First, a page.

This fire glass calculator, also known as a fire pit glass calculator, can help you figure out how much fire glass you’ll need for a beautiful fire pit. Using this tool, quickly and simply determine the volume and weight of your required fire glass. You’ll discover what fire glass is, how it works, and how to determine how much glass you’ll need with this calculator. If you need help, continue reading to begin learning.
Fire Glass – What is and what do we use it for?
Small pieces of tempered glass are used in fireplaces and fire pits to make fire glass. Since its inception in the mid-2000s, the fire and ice combo has swiftly become a popular trend among homeowners and designers. Since then, fire glass has become considerably more prevalent in fire pits, tabletop fires, and fireplaces.
Also, fire glass is a decorative bead material that may be used to fill your fire pit as a substitute or supplement to existing fire pit media such as lava rocks, ceramic log sets, or ceramic river rocks.
Fire Glass Formula
Formula for calculating the fire glass is given bellow:
Area is calculated multiplying width and length of the fireplace.
Fire Glass – Different Types
As we all know, fire glass is a sort of decorative glass used to enhance the appearance of outdoor gas fires and fireplaces. Some of the varieties available are:
- Tempered refractory glass
- Crushed refractory glass
- Diamond fire glass
- Fire beads
Fire Glass Calculator – How to Use?
Our fire pit glass calculator is simple to use and understand. The instructions for utilizing our calculator are as follows:
- The first step is to decide on the sort of fire glass you want and to buy recyclable or reflecting fire glass. This will give you the density of your option for weight calculations.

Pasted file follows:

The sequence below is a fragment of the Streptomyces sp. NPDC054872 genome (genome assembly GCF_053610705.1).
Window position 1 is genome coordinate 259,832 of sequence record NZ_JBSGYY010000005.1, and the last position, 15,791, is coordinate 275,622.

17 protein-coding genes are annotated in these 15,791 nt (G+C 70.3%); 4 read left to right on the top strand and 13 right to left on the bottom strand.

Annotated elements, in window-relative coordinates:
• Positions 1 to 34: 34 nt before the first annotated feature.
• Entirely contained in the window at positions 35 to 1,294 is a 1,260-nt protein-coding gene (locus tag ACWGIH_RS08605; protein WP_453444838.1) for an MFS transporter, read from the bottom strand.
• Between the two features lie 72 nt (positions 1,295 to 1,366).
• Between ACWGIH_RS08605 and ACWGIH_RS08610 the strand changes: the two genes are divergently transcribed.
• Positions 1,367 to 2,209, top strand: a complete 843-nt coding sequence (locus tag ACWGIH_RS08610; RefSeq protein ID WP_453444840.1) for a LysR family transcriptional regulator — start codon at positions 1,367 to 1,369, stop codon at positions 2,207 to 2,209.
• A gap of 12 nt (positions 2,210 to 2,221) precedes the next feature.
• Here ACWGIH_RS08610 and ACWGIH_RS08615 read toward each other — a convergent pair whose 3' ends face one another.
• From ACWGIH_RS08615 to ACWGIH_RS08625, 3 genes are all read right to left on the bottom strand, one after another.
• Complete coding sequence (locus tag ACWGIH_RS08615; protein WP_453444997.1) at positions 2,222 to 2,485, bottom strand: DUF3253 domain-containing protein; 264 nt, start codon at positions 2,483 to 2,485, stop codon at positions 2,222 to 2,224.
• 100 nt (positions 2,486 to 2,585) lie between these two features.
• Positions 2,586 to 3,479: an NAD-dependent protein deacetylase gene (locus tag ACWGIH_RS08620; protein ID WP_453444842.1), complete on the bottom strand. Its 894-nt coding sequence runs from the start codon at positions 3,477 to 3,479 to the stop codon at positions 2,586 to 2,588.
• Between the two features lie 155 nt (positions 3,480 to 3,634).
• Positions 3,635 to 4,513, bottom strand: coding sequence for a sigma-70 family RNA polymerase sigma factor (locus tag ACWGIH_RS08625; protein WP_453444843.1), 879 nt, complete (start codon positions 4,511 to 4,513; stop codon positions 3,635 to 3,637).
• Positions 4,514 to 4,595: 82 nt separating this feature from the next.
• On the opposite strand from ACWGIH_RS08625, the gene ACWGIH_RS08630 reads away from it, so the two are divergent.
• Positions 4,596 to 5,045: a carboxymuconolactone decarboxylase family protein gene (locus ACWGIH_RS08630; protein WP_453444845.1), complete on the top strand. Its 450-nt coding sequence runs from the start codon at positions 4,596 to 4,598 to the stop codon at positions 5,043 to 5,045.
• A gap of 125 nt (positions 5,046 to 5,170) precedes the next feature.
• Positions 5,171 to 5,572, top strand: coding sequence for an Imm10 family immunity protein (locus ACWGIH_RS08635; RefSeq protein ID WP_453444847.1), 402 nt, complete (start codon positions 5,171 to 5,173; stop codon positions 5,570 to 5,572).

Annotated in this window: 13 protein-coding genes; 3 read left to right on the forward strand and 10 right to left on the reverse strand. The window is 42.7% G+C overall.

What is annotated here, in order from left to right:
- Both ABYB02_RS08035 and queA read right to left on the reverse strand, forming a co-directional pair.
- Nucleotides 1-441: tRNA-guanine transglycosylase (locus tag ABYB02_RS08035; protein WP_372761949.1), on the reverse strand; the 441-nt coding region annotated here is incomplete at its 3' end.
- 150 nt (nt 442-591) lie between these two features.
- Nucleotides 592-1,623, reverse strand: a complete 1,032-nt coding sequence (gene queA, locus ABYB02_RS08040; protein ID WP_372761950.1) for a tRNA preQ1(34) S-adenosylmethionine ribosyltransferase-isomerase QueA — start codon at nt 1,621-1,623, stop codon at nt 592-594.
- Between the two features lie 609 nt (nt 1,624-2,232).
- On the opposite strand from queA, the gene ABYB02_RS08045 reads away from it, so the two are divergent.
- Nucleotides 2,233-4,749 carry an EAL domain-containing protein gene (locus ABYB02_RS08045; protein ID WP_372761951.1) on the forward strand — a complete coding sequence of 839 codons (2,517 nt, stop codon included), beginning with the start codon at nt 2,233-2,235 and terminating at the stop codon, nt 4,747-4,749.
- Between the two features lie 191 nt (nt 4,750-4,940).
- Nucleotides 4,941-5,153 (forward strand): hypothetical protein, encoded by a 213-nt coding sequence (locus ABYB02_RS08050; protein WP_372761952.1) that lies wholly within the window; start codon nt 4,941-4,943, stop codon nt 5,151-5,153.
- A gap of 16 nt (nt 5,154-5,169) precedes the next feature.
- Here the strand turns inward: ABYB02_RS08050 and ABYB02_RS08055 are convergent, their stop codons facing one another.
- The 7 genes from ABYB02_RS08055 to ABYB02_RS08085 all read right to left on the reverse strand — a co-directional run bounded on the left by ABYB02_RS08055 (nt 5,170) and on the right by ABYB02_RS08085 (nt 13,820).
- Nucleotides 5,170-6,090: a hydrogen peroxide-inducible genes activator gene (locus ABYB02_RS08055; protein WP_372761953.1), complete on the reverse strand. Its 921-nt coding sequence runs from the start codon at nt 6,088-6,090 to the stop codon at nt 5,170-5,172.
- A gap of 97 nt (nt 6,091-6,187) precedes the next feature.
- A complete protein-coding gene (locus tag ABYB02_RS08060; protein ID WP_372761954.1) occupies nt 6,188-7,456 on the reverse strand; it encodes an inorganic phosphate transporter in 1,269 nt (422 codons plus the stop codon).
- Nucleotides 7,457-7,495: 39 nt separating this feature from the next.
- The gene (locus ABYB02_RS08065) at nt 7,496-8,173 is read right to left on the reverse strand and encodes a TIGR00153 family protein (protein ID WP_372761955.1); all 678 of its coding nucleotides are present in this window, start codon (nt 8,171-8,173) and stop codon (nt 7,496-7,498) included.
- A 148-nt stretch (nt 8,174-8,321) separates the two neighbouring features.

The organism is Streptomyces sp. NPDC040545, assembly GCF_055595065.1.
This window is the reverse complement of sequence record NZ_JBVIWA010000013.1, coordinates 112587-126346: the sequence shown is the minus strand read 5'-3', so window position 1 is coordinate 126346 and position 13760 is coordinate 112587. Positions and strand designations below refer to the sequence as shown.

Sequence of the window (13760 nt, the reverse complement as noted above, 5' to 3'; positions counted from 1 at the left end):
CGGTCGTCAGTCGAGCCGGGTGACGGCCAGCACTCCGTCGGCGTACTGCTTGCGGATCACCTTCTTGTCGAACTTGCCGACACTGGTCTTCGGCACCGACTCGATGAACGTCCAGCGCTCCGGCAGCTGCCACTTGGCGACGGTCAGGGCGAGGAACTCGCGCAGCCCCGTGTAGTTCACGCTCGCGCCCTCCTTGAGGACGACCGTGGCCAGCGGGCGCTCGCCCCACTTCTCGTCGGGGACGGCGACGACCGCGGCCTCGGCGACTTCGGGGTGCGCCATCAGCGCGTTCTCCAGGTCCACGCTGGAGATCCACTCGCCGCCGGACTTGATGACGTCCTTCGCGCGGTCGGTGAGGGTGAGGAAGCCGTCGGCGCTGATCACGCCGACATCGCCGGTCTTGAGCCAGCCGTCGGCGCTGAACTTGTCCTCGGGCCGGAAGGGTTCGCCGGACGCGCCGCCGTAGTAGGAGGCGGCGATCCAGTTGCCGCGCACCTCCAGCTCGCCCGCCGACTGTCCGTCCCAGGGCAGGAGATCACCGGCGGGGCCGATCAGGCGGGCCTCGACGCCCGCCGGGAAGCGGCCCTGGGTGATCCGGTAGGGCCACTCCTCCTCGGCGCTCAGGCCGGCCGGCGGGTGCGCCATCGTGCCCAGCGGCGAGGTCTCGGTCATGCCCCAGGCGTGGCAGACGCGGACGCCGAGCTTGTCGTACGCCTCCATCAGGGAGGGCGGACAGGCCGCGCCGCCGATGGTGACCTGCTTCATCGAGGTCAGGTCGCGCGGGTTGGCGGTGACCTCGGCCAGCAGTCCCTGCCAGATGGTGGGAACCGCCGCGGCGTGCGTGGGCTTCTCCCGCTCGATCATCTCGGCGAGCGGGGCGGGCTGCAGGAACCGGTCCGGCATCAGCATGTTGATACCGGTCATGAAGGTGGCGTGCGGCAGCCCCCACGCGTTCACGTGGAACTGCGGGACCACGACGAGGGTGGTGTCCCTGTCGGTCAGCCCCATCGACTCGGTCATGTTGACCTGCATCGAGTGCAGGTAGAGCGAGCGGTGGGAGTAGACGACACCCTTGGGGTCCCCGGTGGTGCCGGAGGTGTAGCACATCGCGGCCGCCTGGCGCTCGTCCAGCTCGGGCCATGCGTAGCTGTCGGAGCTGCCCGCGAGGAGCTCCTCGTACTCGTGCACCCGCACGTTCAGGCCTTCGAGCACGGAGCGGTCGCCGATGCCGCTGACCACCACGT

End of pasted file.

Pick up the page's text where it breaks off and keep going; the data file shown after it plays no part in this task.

- After that, decide on the form of your fire pit or fireplace.
- Use our fire glass calculator to enter the measurements of your fire pit.
Let’s imagine we want to use recycled fire glass (density = 1.445 g/cm3 ) to completely fill a 60 cm square fire pit centerpiece that is 7.5 cm deep. Because the area of a square can be calculated by multiplying its side measurements by themselves, the area of a square is 60 cm x 60 cm = 3,600 cm2. The volume of fire glass may then be calculated using our equation:
Volume=Area\times Depth = 3600 \; cm^2 \times 7.5 \; cm = 27000 \; cm^3
Finally, as indicated below, we can calculate how much glass we’ll need in terms of weight:
Weight = Volume \times Density \newline= 27000 \; cm³ \times 1.445 \;g/cm³ = 39015 \;g ≈ 39.0 \;kg
We’ll need roughly 39 kg of reclaimed fire glass to fill our fire pit based on our calculations. Because fire glass costs about $10 per kilogram, we may have to fill the fire pit with lava rocks for the first 5.0 cm and then fire glass for the last 2.5 cm. This will leave us with only a third of the initial quantity we require, lowering both the quantity and the cost.
Regardless, how much fire glass is an investment, it pays off in the long run.
Fire glass is designed to endure severe temperatures, cracking, and color change when used with the correct gas. Natural gas is the best gas to use with a fire glass pit. You can still use propane as a heat source but be warned that propane may cause discoloration and breaking of the fire glass.
We recommend covering the fire pit burner with 2′′-3′′ of glass in a natural gas fire pit or fireplace. We recommend covering the burner with no more than 1 inch of glass in a gas fire pit or fireplace.
Under the fire glass, DO NOT use lava rock, lava pebbles, rocks/pebbles, or any other porous substance. Following the same guidelines for creating a propane fire pit as natural gas, we HIGHLY recommend employing a pan burner system to keep the propane from sinking to the bottom of the pit.
To begin with, both fire glass and lava rock are excellent heat conductors. But, overall, the choice between fire glass and lava rock is a personal one. The fire glass’s reflectivity, on the other hand, allows it to absorb more heat and hence produce more high temperatures.
Yes, it would be best if you covered top of the burner with fire glass. But only to the point that it isn’t visible.
Because propane is heavier than air and must be disseminated near to the flame.